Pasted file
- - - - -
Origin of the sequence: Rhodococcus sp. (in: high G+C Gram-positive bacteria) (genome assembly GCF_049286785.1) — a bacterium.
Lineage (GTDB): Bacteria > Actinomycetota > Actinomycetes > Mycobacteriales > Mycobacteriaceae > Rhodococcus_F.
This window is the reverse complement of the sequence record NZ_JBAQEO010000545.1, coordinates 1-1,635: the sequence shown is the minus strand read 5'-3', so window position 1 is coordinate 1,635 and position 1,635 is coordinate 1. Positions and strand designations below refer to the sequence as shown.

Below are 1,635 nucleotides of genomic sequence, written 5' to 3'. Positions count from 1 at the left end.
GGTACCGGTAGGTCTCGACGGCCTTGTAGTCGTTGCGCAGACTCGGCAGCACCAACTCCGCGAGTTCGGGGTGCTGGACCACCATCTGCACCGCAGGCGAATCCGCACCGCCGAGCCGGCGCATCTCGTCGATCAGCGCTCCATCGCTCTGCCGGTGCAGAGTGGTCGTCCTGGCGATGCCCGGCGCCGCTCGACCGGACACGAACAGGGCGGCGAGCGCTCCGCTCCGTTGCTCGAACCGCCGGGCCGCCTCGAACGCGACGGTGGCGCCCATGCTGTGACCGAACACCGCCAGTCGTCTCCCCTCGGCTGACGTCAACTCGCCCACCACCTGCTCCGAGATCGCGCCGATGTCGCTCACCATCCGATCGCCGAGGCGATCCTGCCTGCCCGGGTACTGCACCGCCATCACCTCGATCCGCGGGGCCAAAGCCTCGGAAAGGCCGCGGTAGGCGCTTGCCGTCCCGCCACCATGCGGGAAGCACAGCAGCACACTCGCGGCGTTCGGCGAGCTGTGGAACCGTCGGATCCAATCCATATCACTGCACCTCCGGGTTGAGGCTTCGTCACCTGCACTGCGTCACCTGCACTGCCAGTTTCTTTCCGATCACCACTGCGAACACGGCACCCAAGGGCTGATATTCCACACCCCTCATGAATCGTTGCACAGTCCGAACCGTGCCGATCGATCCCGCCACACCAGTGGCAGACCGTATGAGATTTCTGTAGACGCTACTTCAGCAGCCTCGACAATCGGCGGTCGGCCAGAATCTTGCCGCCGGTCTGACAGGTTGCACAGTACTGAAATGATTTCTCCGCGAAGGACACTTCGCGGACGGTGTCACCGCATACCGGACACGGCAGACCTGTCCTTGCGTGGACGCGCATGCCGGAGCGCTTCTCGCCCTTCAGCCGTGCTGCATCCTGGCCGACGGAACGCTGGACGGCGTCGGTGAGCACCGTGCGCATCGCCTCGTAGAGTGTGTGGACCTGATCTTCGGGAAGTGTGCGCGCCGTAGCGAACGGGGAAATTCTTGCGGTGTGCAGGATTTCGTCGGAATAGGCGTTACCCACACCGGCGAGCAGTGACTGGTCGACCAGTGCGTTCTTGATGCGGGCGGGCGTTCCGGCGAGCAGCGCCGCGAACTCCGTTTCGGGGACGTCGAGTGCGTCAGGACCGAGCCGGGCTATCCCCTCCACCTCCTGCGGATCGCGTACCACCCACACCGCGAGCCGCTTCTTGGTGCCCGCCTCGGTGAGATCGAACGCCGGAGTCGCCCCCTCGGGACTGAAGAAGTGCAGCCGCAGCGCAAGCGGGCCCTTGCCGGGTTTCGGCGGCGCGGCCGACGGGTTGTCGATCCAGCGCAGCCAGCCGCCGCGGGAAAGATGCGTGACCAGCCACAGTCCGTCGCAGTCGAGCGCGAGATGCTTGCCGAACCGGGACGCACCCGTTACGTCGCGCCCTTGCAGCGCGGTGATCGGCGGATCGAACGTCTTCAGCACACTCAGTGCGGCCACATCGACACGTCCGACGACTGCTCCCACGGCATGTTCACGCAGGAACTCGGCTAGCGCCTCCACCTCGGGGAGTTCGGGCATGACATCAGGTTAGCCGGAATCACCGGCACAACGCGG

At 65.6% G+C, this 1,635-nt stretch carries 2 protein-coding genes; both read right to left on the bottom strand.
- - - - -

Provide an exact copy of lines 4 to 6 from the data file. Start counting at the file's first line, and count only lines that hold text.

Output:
Below are 1,635 nucleotides of genomic sequence, written 5' to 3'. Positions count from 1 at the left end.
GGTACCGGTAGGTCTCGACGGCCTTGTAGTCGTTGCGCAGACTCGGCAGCACCAACTCCGCGAGTTCGGGGTGCTGGACCACCATCTGCACCGCAGGCGAATCCGCACCGCCGAGCCGGCGCATCTCGTCGATCAGCGCTCCATCGCTCTGCCGGTGCAGAGTGGTCGTCCTGGCGATGCCCGGCGCCGCTCGACCGGACACGAACAGGGCGGCGAGCGCTCCGCTCCGTTGCTCGAACCGCCGGGCCGCCTCGAACGCGACGGTGGCGCCCATGCTGTGACCGAACACCGCCAGTCGTCTCCCCTCGGCTGACGTCAACTCGCCCACCACCTGCTCCGAGATCGCGCCGATGTCGCTCACCATCCGATCGCCGAGGCGATCCTGCCTGCCCGGGTACTGCACCGCCATCACCTCGATCCGCGGGGCCAAAGCCTCGGAAAGGCCGCGGTAGGCGCTTGCCGTCCCGCCACCATGCGGGAAGCACAGCAGCACACTCGCGGCGTTCGGCGAGCTGTGGAACCGTCGGATCCAATCCATATCACTGCACCTCCGGGTTGAGGCTTCGTCACCTGCACTGCGTCACCTGCACTGCCAGTTTCTTTCCGATCACCACTGCGAACACGGCACCCAAGGGCTGATATTCCACACCCCTCATGAATCGTTGCACAGTCCGAACCGTGCCGATCGATCCCGCCACACCAGTGGCAGACCGTATGAGATTTCTGTAGACGCTACTTCAGCAGCCTCGACAATCGGCGGTCGGCCAGAATCTTGCCGCCGGTCTGACAGGTTGCACAGTACTGAAATGATTTCTCCGCGAAGGACACTTCGCGGACGGTGTCACCGCATACCGGACACGGCAGACCTGTCCTTGCGTGGACGCGCATGCCGGAGCGCTTCTCGCCCTTCAGCCGTGCTGCATCCTGGCCGACGGAACGCTGGACGGCGTCGGTGAGCACCGTGCGCATCGCCTCGTAGAGTGTGTGGACCTGATCTTCGGGAAGTGTGCGCGCCGTAGCGAACGGGGAAATTCTTGCGGTGTGCAGGATTTCGTCGGAATAGGCGTTACCCACACCGGCGAGCAGTGACTGGTCGACCAGTGCGTTCTTGATGCGGGCGGGCGTTCCGGCGAGCAGCGCCGCGAACTCCGTTTCGGGGACGTCGAGTGCGTCAGGACCGAGCCGGGCTATCCCCTCCACCTCCTGCGGATCGCGTACCACCCACACCGCGAGCCGCTTCTTGGTGCCCGCCTCGGTGAGATCGAACGCCGGAGTCGCCCCCTCGGGACTGAAGAAGTGCAGCCGCAGCGCAAGCGGGCCCTTGCCGGGTTTCGGCGGCGCGGCCGACGGGTTGTCGATCCAGCGCAGCCAGCCGCCGCGGGAAAGATGCGTGACCAGCCACAGTCCGTCGCAGTCGAGCGCGAGATGCTTGCCGAACCGGGACGCACCCGTTACGTCGCGCCCTTGCAGCGCGGTGATCGGCGGATCGAACGTCTTCAGCACACTCAGTGCGGCCACATCGACACGTCCGACGACTGCTCCCACGGCATGTTCACGCAGGAACTCGGCTAGCGCCTCCACCTCGGGGAGTTCGGGCATGACATCAGGTTAGCCGGAATCACCGGCACAACGCGG

At 65.6% G+C, this 1,635-nt stretch carries 2 protein-coding genes; both read right to left on the bottom strand.